They state is committed to inflationism irrevocably, no suprises, offering to store money for 10 bases points per year is a non starter when to stay still you need a 10% return to give 5% net of tax to stay still in perchasing power terms!

      Now in your mature FRFB enviroment, you would for sure, as you did in the Scottish banks, have a healthy safe deposit base banking utility business, in addition to the FR and note issue element . Checkland is replete with this.

      This is the salient point in all of this….

      Leonardo, the “worry” is simply one concerning whether equilibrating adjustments are made in the least costly and least disruptive manner–it is a worry, in short, about economy in the strictest terms. So, for example, following a massive decline in V or M (never mind the cause), one can imagine getting back towards a state of monetary equilibrium either by waiting for a general, proportional decline in every P and w, including those fixed by long-term contracts; alternatively one can imagine an adjustment in M sufficiently rapid to reverse or compensate for the initial innovation without similarly taxing the price system and without thereby creating opportunities for wasteful relative price distortions.

      “Why couldn’t the banking system be required to provide a 100% reserve product for those depositors who truly are concerned with security and unquestionable liquidity, who don’t want to lend their funds?”

      They do, Mr. Eide: it’s called a safety deposit box. But perhaps you have another product in mind, so I will answer your question: if there is such a product, and it might have been profitably supplied 9that is, there was a good market for it), why do you suppose banks haven’t provided it? There is certainly no law against it, and never has been such. Nor can the answer hinge on deposit insurance, as no such product was popular in former banking systems lacking such. Has massive entrepreneurial failure been to blame, or is it rather that fractionally-backed deposits have proven so much more attractive that they killed the market for the alternative product? Having studied banking history in some detail, I submit that the latter explanation is the right one.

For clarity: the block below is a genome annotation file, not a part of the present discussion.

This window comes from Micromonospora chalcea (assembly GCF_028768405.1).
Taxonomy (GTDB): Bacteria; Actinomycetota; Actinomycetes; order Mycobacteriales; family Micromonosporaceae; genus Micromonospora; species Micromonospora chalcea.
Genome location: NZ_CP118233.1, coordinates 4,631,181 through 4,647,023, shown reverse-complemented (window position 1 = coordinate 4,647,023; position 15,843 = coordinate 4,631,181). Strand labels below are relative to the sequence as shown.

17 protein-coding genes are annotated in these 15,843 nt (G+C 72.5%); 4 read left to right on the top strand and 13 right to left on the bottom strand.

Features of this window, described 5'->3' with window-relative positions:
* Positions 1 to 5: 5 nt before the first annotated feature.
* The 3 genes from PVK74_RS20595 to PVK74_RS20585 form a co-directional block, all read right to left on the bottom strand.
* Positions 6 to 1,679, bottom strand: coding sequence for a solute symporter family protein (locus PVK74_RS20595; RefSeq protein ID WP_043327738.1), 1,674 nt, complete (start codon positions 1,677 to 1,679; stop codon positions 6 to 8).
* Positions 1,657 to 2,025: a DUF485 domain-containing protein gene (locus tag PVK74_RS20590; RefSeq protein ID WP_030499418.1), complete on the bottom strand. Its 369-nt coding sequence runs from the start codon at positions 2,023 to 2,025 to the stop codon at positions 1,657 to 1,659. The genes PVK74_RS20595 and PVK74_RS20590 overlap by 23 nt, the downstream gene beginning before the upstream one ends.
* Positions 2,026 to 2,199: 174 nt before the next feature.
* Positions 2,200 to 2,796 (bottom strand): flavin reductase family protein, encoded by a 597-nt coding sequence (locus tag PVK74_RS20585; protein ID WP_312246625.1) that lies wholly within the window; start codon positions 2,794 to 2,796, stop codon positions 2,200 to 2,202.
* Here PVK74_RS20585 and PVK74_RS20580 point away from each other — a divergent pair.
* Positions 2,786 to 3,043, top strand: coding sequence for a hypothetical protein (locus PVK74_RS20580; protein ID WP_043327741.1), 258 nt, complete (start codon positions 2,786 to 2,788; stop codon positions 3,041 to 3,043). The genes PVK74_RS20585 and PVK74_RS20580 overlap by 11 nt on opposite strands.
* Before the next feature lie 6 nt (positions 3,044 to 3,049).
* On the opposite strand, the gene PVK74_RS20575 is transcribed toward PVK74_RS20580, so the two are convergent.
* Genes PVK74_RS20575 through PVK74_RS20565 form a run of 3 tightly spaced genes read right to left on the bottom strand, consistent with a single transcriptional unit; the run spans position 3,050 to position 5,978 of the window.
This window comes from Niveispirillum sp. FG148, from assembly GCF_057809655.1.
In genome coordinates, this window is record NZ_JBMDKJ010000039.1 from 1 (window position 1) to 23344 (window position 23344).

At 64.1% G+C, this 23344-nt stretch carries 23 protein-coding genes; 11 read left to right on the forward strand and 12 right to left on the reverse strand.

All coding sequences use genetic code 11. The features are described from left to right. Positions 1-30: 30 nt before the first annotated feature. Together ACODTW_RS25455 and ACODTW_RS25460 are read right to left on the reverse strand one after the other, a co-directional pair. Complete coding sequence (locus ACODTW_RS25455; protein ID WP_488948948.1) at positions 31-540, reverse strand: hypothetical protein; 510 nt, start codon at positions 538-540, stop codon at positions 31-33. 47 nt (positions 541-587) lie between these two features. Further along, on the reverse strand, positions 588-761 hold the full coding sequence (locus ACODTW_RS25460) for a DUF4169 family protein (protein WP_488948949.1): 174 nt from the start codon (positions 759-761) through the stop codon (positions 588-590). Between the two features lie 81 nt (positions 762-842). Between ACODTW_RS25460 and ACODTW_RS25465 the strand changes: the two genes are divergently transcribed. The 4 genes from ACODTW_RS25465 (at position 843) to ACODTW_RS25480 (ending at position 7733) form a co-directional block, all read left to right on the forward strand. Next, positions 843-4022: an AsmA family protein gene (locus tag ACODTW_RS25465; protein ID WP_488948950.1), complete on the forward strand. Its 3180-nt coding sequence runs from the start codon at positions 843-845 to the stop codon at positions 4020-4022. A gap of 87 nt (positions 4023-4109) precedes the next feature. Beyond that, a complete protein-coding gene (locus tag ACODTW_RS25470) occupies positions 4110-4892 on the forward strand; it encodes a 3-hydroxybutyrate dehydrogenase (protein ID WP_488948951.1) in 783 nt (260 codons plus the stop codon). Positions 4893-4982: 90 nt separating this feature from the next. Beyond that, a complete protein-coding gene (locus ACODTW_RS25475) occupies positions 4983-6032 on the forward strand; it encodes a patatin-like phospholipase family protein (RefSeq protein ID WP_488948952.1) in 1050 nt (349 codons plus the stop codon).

Leonardo, the “worry” is simply one concerning whether equilibrating adjustments are made in the least costly and least disruptive manner–it is a worry, in short, about economy in the strictest terms. So, for example, following a massive decline in V or M (never mind the cause), one can imagine getting back towards a state of monetary equilibrium either by waiting for a general, proportional decline in every P and w, including those fixed by long-term contracts; alternatively one can imagine an adjustment in M sufficiently rapid to reverse or compensate for the initial innovation without similarly taxing the price system and without thereby creating opportunities for wasteful relative price distortions. ”